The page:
Thousands flee as huge fire moves closer to nuclear lab
THOUSANDS of residents have fled from the town that is home to the United States' Los Alamos nuclear laboratory as a raging wildfire sent up towering plumes of smoke.
Firefighters battled the vicious wildfire that was spreading through the mountains above the northern New Mexico town, which is home to a government nuclear laboratory.
Thousands of people were driven from their homes, and officials at the Los Alamos National Laboratory tried to dispel concerns about the safety of sensitive materials.
The wildfire -- which has swelled to about 240sq km -- sparked a spot fire at the Los Alamos laboratory on Monday.
The fire was quickly contained, and lab officials said no contamination was released and radioactive materials stored at spots on the sprawling lab were safe.
No fires burned on lab property overnight, but teams from the National Nuclear Security Administration's Radiological Assistance Program were headed to the scene to help assess any nuclear or radiological hazards, said Kevin Smith, Los Alamos Site Office manager.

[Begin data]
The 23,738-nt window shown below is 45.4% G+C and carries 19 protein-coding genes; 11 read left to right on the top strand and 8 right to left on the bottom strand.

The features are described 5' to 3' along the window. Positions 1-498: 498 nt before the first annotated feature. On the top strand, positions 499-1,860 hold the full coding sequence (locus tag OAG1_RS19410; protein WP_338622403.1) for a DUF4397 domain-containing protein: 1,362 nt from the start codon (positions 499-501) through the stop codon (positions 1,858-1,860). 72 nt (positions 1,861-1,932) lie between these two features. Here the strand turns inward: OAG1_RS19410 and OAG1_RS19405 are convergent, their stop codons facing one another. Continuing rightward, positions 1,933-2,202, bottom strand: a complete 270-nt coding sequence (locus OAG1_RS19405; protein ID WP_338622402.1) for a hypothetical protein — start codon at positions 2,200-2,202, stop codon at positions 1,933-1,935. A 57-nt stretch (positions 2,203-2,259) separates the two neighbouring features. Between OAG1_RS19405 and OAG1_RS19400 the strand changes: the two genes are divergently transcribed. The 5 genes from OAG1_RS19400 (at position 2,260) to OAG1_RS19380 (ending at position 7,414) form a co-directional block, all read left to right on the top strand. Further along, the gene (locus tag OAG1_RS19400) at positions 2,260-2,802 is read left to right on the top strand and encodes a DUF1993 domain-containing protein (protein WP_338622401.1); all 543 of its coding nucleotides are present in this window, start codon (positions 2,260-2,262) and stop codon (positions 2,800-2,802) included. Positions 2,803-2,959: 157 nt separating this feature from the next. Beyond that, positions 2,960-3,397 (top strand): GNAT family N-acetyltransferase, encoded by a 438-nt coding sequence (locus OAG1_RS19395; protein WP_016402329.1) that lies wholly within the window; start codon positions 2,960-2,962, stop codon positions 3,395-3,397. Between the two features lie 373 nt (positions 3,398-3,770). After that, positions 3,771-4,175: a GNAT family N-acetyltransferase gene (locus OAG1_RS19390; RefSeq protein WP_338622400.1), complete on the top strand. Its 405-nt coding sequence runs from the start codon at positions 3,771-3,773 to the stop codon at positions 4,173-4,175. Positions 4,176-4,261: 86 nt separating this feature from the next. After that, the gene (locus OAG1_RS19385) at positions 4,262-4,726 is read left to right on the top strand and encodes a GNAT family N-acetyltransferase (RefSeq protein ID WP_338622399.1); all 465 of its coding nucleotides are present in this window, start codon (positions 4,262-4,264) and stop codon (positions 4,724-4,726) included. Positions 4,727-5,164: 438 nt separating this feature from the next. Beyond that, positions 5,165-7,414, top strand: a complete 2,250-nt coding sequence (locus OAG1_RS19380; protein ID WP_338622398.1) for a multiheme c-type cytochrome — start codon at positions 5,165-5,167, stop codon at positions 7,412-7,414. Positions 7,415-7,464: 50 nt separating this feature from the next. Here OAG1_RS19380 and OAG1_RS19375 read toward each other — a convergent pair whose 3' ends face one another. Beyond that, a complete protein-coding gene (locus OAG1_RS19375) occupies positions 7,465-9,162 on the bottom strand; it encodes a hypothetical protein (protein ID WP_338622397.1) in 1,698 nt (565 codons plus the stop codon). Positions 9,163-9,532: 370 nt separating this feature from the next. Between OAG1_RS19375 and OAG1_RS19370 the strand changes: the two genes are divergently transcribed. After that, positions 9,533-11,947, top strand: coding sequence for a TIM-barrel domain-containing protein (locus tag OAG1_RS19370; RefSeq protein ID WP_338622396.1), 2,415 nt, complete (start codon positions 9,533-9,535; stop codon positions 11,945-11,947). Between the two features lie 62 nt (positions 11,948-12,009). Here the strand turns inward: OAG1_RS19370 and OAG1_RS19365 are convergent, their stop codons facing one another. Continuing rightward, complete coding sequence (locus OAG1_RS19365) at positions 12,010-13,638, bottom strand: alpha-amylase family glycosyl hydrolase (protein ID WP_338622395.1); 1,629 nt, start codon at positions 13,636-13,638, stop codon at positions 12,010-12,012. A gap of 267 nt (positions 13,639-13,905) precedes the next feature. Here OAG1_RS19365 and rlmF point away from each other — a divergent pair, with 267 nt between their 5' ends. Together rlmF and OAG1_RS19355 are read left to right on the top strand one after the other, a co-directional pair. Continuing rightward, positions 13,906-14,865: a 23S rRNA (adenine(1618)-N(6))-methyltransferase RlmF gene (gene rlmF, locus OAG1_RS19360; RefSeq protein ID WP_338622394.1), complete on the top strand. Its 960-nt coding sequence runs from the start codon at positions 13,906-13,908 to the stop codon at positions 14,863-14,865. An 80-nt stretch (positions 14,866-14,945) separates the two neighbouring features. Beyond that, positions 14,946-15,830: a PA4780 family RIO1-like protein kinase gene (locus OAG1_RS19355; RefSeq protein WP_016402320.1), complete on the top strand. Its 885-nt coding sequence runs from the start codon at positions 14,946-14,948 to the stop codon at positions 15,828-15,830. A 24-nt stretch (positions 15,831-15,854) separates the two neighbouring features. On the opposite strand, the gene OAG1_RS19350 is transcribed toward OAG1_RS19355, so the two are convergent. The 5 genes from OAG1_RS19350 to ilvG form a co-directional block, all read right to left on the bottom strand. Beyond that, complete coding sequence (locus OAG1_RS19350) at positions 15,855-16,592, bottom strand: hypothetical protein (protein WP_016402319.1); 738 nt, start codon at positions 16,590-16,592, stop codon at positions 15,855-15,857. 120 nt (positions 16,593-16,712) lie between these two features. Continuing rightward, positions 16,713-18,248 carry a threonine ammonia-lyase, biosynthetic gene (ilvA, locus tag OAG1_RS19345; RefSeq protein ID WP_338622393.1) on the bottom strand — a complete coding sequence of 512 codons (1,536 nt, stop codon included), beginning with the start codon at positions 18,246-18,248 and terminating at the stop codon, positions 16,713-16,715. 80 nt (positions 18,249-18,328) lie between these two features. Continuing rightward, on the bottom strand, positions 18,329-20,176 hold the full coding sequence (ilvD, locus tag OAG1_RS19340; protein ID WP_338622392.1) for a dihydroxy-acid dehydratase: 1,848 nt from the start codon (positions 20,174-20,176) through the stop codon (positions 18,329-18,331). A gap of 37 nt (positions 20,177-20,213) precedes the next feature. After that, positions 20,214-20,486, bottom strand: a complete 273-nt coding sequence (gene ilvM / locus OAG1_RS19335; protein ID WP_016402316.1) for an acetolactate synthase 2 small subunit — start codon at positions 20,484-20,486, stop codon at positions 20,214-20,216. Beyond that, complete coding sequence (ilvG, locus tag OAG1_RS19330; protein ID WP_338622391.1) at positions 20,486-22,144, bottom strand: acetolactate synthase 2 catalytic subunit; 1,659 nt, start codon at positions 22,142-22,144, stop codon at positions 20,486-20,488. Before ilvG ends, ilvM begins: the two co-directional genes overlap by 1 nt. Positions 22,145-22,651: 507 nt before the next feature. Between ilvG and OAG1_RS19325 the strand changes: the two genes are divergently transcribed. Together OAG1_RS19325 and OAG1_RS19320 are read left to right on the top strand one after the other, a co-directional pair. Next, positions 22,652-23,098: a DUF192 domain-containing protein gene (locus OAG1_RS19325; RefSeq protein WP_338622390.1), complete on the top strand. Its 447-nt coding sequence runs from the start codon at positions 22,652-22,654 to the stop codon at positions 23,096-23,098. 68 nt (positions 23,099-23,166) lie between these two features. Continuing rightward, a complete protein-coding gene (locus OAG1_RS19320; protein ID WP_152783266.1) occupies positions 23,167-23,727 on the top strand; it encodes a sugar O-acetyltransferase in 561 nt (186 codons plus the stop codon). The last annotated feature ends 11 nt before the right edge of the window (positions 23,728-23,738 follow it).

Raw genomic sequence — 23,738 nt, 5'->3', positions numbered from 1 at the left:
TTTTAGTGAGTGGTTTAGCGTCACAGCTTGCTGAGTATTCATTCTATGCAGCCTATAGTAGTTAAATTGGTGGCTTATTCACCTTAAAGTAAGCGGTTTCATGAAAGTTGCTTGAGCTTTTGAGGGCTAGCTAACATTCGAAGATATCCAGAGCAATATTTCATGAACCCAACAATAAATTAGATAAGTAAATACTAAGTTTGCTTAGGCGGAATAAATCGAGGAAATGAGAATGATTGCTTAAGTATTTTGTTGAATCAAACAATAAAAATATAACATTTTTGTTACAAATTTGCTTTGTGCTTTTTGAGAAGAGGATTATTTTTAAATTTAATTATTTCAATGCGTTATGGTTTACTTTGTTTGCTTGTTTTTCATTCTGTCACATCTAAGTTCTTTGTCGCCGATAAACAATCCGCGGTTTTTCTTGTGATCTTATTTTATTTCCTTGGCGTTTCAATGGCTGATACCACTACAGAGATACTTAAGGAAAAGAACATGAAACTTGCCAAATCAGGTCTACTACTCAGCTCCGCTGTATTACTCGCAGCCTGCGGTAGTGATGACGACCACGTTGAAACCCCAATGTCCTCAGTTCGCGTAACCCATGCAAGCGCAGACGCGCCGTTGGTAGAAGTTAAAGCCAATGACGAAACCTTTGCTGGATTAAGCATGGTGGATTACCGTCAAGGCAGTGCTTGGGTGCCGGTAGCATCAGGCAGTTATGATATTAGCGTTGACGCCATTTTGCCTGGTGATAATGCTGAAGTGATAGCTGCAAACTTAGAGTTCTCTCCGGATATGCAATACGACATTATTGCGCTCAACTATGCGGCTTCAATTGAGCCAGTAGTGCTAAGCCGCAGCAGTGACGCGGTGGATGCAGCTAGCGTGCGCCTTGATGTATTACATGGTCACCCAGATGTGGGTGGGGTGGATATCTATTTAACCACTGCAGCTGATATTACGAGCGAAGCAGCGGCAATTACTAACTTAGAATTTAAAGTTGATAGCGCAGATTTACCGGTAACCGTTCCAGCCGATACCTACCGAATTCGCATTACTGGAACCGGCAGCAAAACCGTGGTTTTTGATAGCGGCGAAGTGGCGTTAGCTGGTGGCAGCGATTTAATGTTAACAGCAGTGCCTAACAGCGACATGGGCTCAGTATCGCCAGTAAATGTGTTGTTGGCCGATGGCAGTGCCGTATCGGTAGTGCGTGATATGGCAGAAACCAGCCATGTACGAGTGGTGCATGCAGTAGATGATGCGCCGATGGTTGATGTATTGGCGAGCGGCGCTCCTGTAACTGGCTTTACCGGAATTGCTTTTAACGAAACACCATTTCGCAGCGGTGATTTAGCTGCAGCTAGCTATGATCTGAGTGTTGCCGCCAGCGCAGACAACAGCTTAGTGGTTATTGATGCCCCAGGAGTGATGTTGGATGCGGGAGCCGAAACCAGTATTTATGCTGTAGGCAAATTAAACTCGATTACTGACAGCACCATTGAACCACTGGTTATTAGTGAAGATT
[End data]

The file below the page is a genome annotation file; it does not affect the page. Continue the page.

"The teams' work will provide another level of assurance that the community is safe from potential radiological releases as the fire progresses," Mr Smith said in a statement.
The lab will be closed until at least today, with only essential employees permitted back on to laboratory property.
The wildfire has destroyed 30 structures south and west of Los Alamos, for many stirring memories of a devastating blaze in May 2000 that destroyed hundreds of homes and buildings in town.
About 12,500 residents have been evacuated from Los Alamos.
Flames were just across the road from the southern edge of the famed lab, where scientists developed the first atomic bomb during World War Two. The facility cut natural gas to some areas as a precaution.
The lab, which employs about 15,000 people, covers more than 93sq km and includes about 2,000 buildings at nearly four dozen sites. They include research facilities, as well as waste disposal sites.
Lab spokesman Kevin Roark said environmental specialists were monitoring air quality, but the main concern was smoke.